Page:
Socio-technical systems design provides a new worldview of what constitutes quality of working life and humanism at work. It facilitates organizational innovation by recommending the removal of many elite groups and substituting flatter hierarchies, multi-skilling, and group decision-making. It wants to replace tight controls, bureaucracy, and stress with an organization and technology that enhances human freedom, democracy, and creativity. – Enid Mumford

And when one socio-technical system has a thriving soul, magic will happen…

Have you ever seen some pictures of the Wieliczka salt mine near Krakow in Poland?

The mine was included on the World Heritage List in 1978 because it “provides outstanding testimony about the socio-technical system involved in the underground mining of rock salt.”

A large number of sculptures and other decorative features carved out of rock salt by the miners in the ages survive inside the excavations. The subterranean chapels are particularly notable for their artistic value, their ornate decorations, and fittings. Among the artifacts there is even a reproduction of Leonardo Da Vinci’s “last supper”!

What inspired these miners to undertake such amazing and creative projects? Do you think it was the management to order them to do it?

It was the social fabric that bound the miners together – mostly expressions of faith and unity that helped them endure the harsh environment. One could imagine how the impetus to create these works of art snowballed – some miners took the initiative to overcome the dreariness of hard labor. As the mine was successful and the miners dug deeper, they experimented and tried new things. With each new chamber came an opportunity to try something new. And the cycle continued for centuries.

Trist & Bamforth described how the mechanization of the longwall method changed (some may say destroyed) the social fabric of the organization. They included examples of how the workers bonded inside and outside the mine, such that their families would support each other in times of need. The reform, with the excuse of the new technology, broke those ties and changed the relationships, leading to the loss of morale.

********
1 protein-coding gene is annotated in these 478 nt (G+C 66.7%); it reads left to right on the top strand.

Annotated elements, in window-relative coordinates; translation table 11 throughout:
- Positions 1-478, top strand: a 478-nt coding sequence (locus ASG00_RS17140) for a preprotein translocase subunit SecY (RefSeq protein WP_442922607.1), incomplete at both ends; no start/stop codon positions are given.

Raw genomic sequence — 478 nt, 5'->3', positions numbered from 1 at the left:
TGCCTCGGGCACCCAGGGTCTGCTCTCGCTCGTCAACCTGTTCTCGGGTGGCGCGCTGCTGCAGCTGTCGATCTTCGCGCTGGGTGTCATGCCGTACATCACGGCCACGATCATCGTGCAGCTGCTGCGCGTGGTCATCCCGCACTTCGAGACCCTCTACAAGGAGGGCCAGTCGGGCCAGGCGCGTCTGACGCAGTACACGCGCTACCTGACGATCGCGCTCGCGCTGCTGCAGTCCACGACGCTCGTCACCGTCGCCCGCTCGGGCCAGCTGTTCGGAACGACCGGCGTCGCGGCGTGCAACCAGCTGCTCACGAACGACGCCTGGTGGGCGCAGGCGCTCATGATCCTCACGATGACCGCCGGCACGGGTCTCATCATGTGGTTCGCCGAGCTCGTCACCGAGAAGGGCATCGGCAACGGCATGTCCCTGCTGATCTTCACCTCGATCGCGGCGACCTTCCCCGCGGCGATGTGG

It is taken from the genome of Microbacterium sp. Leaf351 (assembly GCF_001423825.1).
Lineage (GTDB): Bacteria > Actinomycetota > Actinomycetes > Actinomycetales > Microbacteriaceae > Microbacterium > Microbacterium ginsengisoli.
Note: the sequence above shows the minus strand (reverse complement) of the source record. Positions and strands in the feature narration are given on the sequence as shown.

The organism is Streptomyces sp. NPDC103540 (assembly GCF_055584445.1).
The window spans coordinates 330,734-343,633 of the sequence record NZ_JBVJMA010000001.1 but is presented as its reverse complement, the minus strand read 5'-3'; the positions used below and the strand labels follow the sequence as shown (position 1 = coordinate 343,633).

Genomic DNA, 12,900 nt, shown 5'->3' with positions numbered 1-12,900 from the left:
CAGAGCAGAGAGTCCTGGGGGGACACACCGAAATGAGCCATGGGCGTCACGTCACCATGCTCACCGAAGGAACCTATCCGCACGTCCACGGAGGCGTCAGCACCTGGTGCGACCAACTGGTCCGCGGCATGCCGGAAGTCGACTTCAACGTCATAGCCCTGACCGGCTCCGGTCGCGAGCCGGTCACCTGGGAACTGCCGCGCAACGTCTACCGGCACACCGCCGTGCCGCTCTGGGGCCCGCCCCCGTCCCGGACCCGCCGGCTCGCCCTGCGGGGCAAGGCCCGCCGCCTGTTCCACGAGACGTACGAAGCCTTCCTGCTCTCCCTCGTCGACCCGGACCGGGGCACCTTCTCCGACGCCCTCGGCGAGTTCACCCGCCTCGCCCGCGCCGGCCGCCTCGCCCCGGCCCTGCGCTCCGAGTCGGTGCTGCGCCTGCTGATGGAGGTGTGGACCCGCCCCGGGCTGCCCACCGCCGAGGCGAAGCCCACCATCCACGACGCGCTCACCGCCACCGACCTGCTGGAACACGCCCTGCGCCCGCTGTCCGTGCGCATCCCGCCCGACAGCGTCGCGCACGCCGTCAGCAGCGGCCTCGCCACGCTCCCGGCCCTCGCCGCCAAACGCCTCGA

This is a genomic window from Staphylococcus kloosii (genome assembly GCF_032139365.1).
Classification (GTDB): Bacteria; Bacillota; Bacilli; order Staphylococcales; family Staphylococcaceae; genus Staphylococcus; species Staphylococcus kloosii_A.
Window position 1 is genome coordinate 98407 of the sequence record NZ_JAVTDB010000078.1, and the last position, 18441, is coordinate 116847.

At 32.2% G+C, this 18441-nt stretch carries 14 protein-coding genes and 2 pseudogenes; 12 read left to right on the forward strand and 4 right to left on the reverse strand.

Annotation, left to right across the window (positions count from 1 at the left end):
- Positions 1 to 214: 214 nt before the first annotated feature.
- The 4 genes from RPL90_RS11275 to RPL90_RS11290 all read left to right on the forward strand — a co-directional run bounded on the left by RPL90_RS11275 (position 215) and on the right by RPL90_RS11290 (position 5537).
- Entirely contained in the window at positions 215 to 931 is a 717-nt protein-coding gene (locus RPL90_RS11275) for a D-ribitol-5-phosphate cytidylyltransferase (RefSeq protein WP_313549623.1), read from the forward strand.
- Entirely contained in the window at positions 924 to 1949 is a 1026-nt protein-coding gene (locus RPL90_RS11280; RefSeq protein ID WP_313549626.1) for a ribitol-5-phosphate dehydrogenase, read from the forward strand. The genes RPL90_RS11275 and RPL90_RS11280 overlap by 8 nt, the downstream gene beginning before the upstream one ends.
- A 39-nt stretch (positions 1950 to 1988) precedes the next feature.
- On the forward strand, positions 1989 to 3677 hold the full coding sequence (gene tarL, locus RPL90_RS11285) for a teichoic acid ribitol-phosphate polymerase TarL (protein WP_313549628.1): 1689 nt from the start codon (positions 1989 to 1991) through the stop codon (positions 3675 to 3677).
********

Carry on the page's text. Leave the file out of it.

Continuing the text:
Perhaps Wieliczka offers another perspective on social fabric: freedom for members to express themselves and transcend the drudgery of the environment.

With the global knowledge of firms made possible by information technology, it is easier now than ever to judge organizations based on many tangible factors. But what about an organization’s soul?

Should it matter to the consumers how firms, businesses, or governments treat their own members? How closely connected are its members? If one were to visit Wieliczka when it was still open and ventured deep down into the chapels, what would one think?

 “My, how beautiful”? Or “My, how many excess workers are down here with all this time on their hands?”

I would propose this – the soul of the organization is the degree to which it provides the will and abilities to promote the good and the wisdom in all its members and relationships.

Information, knowledge and understanding enable us to do things right, to be efficient, but wisdom enables us to do the right things, to be effective. Science pursues data, information, knowledge and understanding: what is truth; but the humanities pursue wisdom: what is right. – Russell Ackoff

Frenz Herzberg once wrote: “if you want someone to do a good job, give them a good job to do.” I am not sure if the miners would agree. I rephrase it:

If you want someone to do a good job, build a Soulful Socio-Technical Architecture.